As a firefighter, I recommend these ONELINK models. Placing one on each division of your home (including your attic!) is a great idea. In some areas like mine, linked detectors are actually fire code. Stay safe, a few quality detectors cost less than a house or a life!
Also, don't stop there, get CO detectors!
We have 4 of the First Alert ONELink Talking Smoke and Carbon Monoxide Detectors, purchased on Woot, throughout our two apartments (in the same building) and have been very happy with them. It's nice to know when there is a problem in my other apartment when I'm not there. While this Woot doesn't have CO detection or voice abilities, it's also cheaper and provide much of the same functionality.
The sensor is sensitive but not overly sensitive. Unlike cheaper alarms, this uses a photoelectric sensor and not ionization. Both technologies have their advantages but I can verify that we've had fewer false alarms from cooking as compared to an older ionization model.
these alarms seem to be hit and miss.
There's a version of this alarm that uses a human voice rather than a siren to blare its warning. Studies have shown that a loud voice alarm is more effective at waking people up, especially children. My guess is that most of us, especially techie folks and city dwellers, have gotten immune to electronic beeps and rings, so ordinary sirens may not register in our sleeping heads. For what it's worth, a study also showed that a mother's voice is most effective, but alarms that allow you to record your own voice are very expensive, and I know if none that has wireless linking.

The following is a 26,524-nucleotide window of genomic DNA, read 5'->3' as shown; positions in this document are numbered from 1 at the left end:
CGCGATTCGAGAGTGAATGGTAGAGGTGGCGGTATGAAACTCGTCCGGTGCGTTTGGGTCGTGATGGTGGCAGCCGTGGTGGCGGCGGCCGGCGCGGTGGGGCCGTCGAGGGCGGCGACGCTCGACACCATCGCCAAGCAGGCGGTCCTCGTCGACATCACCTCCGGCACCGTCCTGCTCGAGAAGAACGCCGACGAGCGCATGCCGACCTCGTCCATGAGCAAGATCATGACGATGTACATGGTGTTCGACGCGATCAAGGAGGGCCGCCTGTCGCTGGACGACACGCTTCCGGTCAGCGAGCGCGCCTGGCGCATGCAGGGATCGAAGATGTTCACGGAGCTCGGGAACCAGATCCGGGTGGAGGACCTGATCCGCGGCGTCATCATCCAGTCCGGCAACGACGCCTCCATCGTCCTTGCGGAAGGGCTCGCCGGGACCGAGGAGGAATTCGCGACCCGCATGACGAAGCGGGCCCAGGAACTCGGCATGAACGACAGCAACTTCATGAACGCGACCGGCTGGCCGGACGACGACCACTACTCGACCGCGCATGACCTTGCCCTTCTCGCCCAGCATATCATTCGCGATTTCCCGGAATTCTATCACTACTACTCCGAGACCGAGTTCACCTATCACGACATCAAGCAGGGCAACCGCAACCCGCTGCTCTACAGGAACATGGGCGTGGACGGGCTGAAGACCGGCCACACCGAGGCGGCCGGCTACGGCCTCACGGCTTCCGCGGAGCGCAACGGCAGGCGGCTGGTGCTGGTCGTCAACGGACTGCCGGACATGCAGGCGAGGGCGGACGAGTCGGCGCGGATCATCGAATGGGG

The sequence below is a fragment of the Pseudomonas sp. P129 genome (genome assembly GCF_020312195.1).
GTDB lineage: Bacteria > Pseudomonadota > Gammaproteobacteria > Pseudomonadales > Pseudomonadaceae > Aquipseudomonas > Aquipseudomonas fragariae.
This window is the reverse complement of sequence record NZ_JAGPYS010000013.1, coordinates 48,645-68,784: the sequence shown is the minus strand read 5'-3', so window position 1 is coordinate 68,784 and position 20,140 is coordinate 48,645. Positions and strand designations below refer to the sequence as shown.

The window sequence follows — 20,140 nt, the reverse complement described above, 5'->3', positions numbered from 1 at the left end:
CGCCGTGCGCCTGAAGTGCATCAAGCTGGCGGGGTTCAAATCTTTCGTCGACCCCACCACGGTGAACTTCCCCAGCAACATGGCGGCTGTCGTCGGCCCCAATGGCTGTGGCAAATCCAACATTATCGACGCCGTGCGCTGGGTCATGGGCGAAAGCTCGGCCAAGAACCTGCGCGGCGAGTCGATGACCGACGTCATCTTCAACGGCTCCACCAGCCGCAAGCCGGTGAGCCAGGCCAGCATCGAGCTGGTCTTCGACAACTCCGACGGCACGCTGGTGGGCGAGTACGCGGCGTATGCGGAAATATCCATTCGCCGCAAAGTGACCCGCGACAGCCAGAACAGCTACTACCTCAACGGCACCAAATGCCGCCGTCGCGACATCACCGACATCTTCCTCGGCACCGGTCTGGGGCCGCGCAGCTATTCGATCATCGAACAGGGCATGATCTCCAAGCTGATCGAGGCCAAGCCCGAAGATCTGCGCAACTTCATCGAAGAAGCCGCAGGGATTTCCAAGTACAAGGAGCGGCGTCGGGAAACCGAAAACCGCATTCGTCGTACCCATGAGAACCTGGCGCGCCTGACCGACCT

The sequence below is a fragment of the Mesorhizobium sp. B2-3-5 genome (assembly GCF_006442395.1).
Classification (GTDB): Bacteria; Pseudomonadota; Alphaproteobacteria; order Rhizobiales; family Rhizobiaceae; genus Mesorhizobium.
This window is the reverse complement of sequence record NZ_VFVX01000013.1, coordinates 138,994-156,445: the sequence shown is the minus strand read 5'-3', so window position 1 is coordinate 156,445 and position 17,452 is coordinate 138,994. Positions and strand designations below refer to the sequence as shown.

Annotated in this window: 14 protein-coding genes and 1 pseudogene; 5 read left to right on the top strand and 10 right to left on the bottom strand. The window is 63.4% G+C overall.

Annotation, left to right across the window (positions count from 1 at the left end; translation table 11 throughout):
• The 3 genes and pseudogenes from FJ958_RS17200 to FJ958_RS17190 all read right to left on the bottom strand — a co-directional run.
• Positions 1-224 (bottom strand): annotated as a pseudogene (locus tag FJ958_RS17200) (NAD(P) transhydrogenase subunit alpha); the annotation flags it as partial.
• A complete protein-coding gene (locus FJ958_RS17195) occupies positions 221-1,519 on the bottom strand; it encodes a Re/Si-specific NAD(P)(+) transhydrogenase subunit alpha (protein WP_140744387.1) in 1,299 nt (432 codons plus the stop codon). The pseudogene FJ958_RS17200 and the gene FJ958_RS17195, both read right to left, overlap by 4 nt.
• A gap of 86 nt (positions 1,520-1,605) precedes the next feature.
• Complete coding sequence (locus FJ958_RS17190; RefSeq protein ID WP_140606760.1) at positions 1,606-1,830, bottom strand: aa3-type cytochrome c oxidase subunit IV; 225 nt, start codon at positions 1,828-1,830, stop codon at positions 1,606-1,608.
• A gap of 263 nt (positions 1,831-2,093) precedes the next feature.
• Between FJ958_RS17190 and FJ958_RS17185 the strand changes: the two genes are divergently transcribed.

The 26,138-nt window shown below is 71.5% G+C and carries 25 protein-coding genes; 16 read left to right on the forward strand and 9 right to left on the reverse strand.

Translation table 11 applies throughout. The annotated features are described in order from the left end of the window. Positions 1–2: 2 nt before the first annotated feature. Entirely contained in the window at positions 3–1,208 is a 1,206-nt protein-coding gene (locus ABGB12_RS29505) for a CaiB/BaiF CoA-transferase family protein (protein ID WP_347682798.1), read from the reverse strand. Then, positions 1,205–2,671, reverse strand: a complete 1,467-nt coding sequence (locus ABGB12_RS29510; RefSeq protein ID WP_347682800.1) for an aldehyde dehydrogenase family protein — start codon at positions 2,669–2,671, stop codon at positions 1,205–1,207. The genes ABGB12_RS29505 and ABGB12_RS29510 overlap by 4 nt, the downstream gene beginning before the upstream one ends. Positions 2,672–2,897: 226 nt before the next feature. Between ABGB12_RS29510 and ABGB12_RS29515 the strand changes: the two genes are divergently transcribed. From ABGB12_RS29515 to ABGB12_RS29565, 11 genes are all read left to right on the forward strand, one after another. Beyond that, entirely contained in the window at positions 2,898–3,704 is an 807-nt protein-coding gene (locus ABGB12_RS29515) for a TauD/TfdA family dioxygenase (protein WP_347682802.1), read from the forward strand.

Hmmm. This is actually something I never thought of. Now that I think about it, the technology would have to be pretty good to avoid false alarms or to work when it is really needed. Maybe the technology is good, but I am a bit skeptical. Wireless technology today is still fraught with FAILURE to make me comfortable.
So, let’s see. I can buy 6 alarms for under $30 dollars at HD, or I can rely on “technology” with these expensive alarms. And for the average house, you would need to place an order for at least 2 or more 2 packs for a price between $85 and $125. Hmmm, I am not getting the value here at all. But it’s early. I await for more elucidative comments.
I though at first that these alarms would connect wirelessly to your router. You can be at work and know that your house is on fire.
mRosi6600 wrote:As a firefighter, I recommend these ONELINK models. Placing one on each division of your home (including your attic!) is a great idea. In some areas like mine, linked detectors are actually fire code. Stay safe, a few quality detectors cost less than a house or a life!
Also, don't stop there, get CO detectors!
As a gifted pyromaniac and arsonist for hire, I too recommend this brand for whatever reasons the fire guy just gave.
That "ARRIVES BY CHRISTMAS" icon is no joke. While smoke detectors may seem like a boring Christmas gift, the holidays are also a time of high fire risk. That's because of the Christmas trees, use of candles, lights and yards of loose electrical wires -- not to mention heaters, both electrical and kerosene. There have been stories of how a pre-installed smoke detectors have saved families even though the thing was still giftwrapped. Apparently, the giver had the foresight to put the batteries in before wrapping.